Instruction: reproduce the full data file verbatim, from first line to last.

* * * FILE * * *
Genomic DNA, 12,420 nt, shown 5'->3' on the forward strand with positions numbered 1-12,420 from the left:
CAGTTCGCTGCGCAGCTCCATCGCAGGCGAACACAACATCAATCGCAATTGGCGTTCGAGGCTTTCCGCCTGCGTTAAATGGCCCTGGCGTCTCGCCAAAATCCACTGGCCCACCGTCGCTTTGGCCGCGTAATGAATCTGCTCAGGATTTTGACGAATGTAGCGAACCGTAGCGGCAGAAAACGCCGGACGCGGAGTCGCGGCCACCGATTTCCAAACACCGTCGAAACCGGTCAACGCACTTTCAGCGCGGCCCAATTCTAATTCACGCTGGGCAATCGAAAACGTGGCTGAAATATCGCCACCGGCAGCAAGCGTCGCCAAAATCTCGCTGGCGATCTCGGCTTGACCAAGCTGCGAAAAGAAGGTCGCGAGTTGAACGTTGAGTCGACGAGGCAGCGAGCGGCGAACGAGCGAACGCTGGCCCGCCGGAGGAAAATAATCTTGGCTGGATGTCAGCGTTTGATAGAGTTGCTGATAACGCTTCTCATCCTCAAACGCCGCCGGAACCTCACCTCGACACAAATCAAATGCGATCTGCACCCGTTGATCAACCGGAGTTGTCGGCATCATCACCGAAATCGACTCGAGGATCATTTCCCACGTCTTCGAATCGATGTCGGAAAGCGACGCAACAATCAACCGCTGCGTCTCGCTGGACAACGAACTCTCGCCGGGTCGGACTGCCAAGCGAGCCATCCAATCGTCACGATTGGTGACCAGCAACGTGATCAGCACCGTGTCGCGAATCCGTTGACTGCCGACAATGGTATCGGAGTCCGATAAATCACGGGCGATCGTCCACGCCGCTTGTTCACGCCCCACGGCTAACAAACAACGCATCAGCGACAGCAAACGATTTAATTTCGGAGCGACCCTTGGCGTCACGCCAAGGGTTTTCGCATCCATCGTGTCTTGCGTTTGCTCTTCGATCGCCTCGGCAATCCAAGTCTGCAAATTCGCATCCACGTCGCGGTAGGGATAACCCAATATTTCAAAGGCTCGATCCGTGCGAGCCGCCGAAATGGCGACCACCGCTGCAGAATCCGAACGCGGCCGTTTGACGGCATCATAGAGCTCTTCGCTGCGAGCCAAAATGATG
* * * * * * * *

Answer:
Genomic DNA, 12,420 nt, shown 5'->3' on the forward strand with positions numbered 1-12,420 from the left:
CAGTTCGCTGCGCAGCTCCATCGCAGGCGAACACAACATCAATCGCAATTGGCGTTCGAGGCTTTCCGCCTGCGTTAAATGGCCCTGGCGTCTCGCCAAAATCCACTGGCCCACCGTCGCTTTGGCCGCGTAATGAATCTGCTCAGGATTTTGACGAATGTAGCGAACCGTAGCGGCAGAAAACGCCGGACGCGGAGTCGCGGCCACCGATTTCCAAACACCGTCGAAACCGGTCAACGCACTTTCAGCGCGGCCCAATTCTAATTCACGCTGGGCAATCGAAAACGTGGCTGAAATATCGCCACCGGCAGCAAGCGTCGCCAAAATCTCGCTGGCGATCTCGGCTTGACCAAGCTGCGAAAAGAAGGTCGCGAGTTGAACGTTGAGTCGACGAGGCAGCGAGCGGCGAACGAGCGAACGCTGGCCCGCCGGAGGAAAATAATCTTGGCTGGATGTCAGCGTTTGATAGAGTTGCTGATAACGCTTCTCATCCTCAAACGCCGCCGGAACCTCACCTCGACACAAATCAAATGCGATCTGCACCCGTTGATCAACCGGAGTTGTCGGCATCATCACCGAAATCGACTCGAGGATCATTTCCCACGTCTTCGAATCGATGTCGGAAAGCGACGCAACAATCAACCGCTGCGTCTCGCTGGACAACGAACTCTCGCCGGGTCGGACTGCCAAGCGAGCCATCCAATCGTCACGATTGGTGACCAGCAACGTGATCAGCACCGTGTCGCGAATCCGTTGACTGCCGACAATGGTATCGGAGTCCGATAAATCACGGGCGATCGTCCACGCCGCTTGTTCACGCCCCACGGCTAACAAACAACGCATCAGCGACAGCAAACGATTTAATTTCGGAGCGACCCTTGGCGTCACGCCAAGGGTTTTCGCATCCATCGTGTCTTGCGTTTGCTCTTCGATCGCCTCGGCAATCCAAGTCTGCAAATTCGCATCCACGTCGCGGTAGGGATAACCCAATATTTCAAAGGCTCGATCCGTGCGAGCCGCCGAAATGGCGACCACCGCTGCAGAATCCGAACGCGGCCGTTTGACGGCATCATAGAGCTCTTCGCTGCGAGCCAAAATGATG